You don’t need all the right answers in order to create a winning sales strategy. You need the right questions. When you ask them, a “complex” sale gets much less complex.
Here is a true story, highlighted in the introduction of our sales book, “Sales Strategy From the Inside Out:”
On August 1, 2007, the I-35W bridge in Minneapolis collapsed and fell into the Mississippi River. When the initial shock of the tragedy wore off, the Minnesota Department of Transportation hurried to replace the bridge. The contract to build a new one went out to bid.
The business–$250 million worth—was won by a Colorado outfit, the only bidder that had never built a bridge in Minnesota. Its proposal carried the highest price tag and one of the slowest delivery times.
How did that happen? The committee that made the decision explained that price and speed were not the only criteria it considered. Eight other factors were on the committee’s wish list. The competing bidders cried foul. “You never told us that!” they roared.
“You never asked,” the committee replied. “The winning bidder did.”
“You never asked. The winner did.”
In other words, the outsiders clinched a huge deal for one simple reason: They asked the best questions. The competition assumed they knew what mattered to the buyers, and pitched products accordingly. The Colorado people assumed nothing—except that their job was to find out what mattered and why. The insiders saw the deal as a straight bidding affair. The outsiders recognized the situation for what it was: a complex selling environment.
I love that story because it demonstrates what I believe is a great truth about selling. Real professionals don’t sell with great pitches. They sell by asking great questions.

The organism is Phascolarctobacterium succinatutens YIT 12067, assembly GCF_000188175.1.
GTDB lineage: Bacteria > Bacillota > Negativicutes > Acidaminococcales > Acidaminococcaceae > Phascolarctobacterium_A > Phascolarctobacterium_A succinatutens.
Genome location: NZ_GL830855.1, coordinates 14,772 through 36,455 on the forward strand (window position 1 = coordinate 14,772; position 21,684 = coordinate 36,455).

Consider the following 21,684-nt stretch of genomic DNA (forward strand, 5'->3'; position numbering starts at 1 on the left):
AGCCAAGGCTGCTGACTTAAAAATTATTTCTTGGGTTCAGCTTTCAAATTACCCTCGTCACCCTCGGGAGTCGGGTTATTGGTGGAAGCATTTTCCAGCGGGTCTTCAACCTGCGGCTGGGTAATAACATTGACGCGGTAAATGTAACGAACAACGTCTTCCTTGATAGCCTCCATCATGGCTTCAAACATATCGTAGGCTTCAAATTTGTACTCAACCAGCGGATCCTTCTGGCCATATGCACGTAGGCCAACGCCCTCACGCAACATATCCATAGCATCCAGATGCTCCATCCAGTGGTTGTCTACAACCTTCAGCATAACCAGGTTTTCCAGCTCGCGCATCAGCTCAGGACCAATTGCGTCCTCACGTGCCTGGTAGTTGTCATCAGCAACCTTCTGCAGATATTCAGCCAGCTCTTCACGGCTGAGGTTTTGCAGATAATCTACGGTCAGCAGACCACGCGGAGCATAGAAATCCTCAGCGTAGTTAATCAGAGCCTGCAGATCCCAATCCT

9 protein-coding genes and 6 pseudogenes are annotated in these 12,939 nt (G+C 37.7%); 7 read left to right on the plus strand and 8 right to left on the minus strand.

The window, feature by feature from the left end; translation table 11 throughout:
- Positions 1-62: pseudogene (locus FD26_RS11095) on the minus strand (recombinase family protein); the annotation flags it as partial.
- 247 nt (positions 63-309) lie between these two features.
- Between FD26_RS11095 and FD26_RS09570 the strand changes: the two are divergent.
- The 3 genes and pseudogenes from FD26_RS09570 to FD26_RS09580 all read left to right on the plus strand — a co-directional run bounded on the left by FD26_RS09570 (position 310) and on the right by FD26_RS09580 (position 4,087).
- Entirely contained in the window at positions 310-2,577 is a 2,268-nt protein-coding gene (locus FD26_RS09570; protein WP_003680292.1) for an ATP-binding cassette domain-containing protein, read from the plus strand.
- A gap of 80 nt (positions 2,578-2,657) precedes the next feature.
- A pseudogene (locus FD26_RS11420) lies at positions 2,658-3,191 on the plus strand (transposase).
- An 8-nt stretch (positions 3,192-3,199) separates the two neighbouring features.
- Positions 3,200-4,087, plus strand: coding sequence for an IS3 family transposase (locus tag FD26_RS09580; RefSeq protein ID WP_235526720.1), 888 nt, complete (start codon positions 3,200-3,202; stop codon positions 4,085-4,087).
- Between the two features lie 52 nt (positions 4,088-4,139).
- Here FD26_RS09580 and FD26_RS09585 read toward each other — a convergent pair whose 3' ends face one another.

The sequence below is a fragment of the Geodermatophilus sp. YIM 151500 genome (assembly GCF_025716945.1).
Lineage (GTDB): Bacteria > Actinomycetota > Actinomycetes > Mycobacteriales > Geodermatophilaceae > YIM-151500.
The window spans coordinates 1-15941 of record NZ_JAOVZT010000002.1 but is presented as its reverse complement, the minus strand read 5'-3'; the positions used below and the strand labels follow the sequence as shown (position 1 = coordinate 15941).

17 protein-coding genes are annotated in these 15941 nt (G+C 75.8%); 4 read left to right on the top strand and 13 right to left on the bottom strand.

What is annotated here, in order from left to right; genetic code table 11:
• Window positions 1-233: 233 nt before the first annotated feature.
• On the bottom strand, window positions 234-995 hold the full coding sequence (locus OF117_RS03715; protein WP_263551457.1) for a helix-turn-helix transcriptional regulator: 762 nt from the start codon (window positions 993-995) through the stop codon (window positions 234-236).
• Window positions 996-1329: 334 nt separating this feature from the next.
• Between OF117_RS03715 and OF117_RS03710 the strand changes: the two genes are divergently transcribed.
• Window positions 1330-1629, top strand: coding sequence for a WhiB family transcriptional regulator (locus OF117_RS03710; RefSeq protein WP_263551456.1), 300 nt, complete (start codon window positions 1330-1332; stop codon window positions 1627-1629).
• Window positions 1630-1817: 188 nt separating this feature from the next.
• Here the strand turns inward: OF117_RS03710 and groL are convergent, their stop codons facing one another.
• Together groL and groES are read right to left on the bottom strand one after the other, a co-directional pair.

The more complex the sales environment—with multiple decision makers and multiple buying criteria—the more important this principle becomes. Why? Because great questions will always tell you what your next step should be: which decision makers you need to see, how to get to those people, what matters to them, and how to gain their commitment.
Another way to say that: Great questions produce great sales strategies.
Action Selling In Action
Shortly after attending an Action Selling seminar, a sales executive for industrial and electrical distributor Hagemeyer North America confirmed for himself the power of asking, as opposed to pitching.
Having arranged a presentation meeting with a committee of decision makers at a major company that was “one of our largest prospects,” this salesperson tried something different. “I’ve made hundreds of ‘capabilities pitches’ with our trusty PowerPoint presentation,” he says. “For the first time in my career, instead of making the pitch, I had a strategy for asking questions that would get each of the decision-makers involved in discussing the issues they were facing.
“As they answered my questions, it became more and more apparent that they had major problems. The atmosphere was intense—nothing like what I normally experience. Following a brief presentation of my solution, I was asked to proceed as soon as possible with my recommendations. It’s amazing how Action Selling works!”